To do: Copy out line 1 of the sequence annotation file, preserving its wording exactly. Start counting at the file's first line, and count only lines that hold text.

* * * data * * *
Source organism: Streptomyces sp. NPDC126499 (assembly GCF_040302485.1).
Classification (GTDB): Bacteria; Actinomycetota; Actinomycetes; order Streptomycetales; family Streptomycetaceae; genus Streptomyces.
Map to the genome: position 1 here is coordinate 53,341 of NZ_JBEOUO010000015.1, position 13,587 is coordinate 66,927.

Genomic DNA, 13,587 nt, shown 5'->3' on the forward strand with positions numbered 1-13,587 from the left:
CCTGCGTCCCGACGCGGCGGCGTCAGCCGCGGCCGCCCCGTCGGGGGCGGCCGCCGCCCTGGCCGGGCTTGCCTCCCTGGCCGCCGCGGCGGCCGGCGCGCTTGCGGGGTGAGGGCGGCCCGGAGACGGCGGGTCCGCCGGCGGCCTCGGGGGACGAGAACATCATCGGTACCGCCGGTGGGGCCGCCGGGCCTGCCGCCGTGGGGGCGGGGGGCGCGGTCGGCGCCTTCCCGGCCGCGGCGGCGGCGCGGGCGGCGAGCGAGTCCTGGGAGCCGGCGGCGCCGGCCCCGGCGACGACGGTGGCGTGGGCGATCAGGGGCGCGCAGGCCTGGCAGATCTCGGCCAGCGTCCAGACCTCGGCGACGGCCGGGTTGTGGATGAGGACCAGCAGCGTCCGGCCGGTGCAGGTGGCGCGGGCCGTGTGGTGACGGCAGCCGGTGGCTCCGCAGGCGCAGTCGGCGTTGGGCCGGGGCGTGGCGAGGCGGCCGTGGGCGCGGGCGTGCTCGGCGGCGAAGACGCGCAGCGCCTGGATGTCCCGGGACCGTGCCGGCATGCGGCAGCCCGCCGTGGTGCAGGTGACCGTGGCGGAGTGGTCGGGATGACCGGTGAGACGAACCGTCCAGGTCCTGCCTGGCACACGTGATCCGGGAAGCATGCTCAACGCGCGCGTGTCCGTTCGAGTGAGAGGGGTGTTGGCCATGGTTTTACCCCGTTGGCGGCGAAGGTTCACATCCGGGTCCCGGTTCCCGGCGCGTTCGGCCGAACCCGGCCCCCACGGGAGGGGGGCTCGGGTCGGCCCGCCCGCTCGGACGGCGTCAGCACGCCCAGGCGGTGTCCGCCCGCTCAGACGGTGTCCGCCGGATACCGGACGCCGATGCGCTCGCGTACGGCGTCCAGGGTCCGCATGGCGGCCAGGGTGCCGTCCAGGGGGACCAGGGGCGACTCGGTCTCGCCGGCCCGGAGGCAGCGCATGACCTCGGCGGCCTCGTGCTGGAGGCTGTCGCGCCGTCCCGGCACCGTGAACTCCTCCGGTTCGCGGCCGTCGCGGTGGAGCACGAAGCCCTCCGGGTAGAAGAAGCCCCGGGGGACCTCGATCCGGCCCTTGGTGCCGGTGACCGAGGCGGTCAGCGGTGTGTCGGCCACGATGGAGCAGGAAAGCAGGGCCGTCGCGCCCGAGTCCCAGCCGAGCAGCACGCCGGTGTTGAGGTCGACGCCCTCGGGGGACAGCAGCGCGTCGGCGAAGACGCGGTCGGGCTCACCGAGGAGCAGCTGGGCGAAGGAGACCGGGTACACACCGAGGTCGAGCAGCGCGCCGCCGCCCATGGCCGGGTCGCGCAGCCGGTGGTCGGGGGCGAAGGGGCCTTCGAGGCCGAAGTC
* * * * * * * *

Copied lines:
Source organism: Streptomyces sp. NPDC126499 (assembly GCF_040302485.1).